Facia's receivers join in classic car chase

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Receivers to Facia, the collapsed retail empire assembled by Stephen Hinchliffe, are trying to trace 100 company cars that were listed among the company's assets before payments can be made to creditors.

The list includes several "classic'' cars that may previously have formed part of Mr Hinchliffe's own 70-strong collection of 1950s Ferraris, Aston Martins and Rolls-Royces. Mr Hinchliffe's Jade Mercedes, which features the number plate SH1, is among the assets being sought, as are two cars once used by the former chief operating officer Gary O'Brien. They are a top-of-the-range Mercedes with the number plate M1 GOB and a Vantage Vilante Aston Martin with the number plate VV1.

KPMG, Facia's receivers, is struggling to identify the location of the cars as well as which company they belong to. Their task is being complicated by the company's practice of transferring cars from Mr Hinchliffe's private companies to Facia and sometimes back again. The car chase has proved so complex that KPMG has hired Charterfield, a specialist collection agent, to find them.

Tony Thompson, the receiver, said the motive of this asset shuffling was unclear but said it was not unusual in privately controlled companies.

The details of the missing car fleet emerged at a subdued creditor's meeting in London yesterday called by KPMG.

At the meeting, which was attended by around 30 creditors, KPMG said Facia's total debts to unsecured creditors could be as high as pounds 70m. The figure has been increased by a claim for pounds 30m filed on Tuesday by Sears, the high street retailer, relating to shoe shops the company sold to Facia. But as Sears retains title to some of Facia's assets, such as shop stock, the final figure is likely to be far lower.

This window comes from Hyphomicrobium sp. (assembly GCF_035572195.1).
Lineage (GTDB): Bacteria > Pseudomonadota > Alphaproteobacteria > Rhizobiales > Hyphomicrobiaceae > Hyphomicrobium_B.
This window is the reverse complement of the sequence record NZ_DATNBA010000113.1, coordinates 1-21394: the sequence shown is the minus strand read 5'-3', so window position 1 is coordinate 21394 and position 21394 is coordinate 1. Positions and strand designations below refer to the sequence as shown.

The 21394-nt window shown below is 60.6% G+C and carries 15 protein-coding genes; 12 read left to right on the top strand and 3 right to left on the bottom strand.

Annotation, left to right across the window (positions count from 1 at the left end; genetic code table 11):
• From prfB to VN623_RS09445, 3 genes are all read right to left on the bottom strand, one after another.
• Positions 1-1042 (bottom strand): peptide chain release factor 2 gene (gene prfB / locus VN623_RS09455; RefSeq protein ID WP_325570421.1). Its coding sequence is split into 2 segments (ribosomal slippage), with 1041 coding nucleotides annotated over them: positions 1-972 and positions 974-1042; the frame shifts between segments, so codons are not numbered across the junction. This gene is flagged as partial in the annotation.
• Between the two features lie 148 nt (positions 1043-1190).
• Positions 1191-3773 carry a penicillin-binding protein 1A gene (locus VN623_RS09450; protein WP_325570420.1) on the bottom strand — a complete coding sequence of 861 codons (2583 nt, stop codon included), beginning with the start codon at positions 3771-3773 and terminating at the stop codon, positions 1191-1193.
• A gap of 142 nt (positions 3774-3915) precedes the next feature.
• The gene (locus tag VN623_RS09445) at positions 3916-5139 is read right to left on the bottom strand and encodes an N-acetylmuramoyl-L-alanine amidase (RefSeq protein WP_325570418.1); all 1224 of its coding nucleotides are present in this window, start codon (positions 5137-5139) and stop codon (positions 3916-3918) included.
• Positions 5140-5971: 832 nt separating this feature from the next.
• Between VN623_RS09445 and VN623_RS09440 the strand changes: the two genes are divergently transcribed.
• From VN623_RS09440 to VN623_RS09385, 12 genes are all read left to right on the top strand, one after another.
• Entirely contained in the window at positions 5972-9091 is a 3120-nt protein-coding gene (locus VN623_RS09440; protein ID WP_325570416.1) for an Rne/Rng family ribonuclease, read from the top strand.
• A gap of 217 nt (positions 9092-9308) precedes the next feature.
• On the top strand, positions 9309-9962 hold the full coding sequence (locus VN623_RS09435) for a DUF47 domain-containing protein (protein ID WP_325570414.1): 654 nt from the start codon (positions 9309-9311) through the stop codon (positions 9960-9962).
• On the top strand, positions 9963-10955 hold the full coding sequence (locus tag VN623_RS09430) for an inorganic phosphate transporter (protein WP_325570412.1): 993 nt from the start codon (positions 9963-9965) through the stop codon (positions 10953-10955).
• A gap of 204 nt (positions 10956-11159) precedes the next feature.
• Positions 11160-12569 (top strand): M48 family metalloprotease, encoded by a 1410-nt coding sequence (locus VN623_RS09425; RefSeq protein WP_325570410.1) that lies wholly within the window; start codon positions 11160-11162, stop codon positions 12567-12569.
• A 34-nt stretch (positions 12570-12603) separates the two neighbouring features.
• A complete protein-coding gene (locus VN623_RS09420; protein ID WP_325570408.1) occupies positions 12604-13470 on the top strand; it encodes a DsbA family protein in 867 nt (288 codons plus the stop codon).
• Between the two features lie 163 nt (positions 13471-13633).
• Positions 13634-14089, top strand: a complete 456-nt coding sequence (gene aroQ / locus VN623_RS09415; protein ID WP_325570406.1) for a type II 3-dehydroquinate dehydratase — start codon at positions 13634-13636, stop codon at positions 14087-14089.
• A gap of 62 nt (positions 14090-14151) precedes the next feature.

Facia's secured creditors, including United Mizrahi Bank which was owed pounds 7.7m and Bank of Scotland which was owed pounds 480,000, have been repaid.

Unsecured creditors could receive as little as a penny in the pound. Mr Thompson said he expected the surplus left after payments to secured creditors would be between pounds 700,000 and pounds 5.6m. Facia and the other subsidiaries in receivership are expected to be placed in liquidation in mid-September.

Neither Mr Hinchliffe nor his former finance director, Chris Harrison, was present at the meeting. Mr Hinchliffe is understood to be in the US on business, while Mr Harrison was said to be in Scotland. Neither provided statutory sworn statements for the seven Facia firms in receivership in time for the meeting, though by law they were due within 21 days of the collapse.

However, late on Monday afternoon Mr Harrison did fax an unsworn statement on Salisburys, the luggage chain, to accountants Grant Thornton which partner Maurice Withall said did not tally with his estimates so far.

Mr Harrison did not declare pounds 7.7m owed to United Mizrahi Bank, nor pounds 9.7m owed to Facia Footwear, the former Sears shoe shops under separate administration by Price Waterhouse.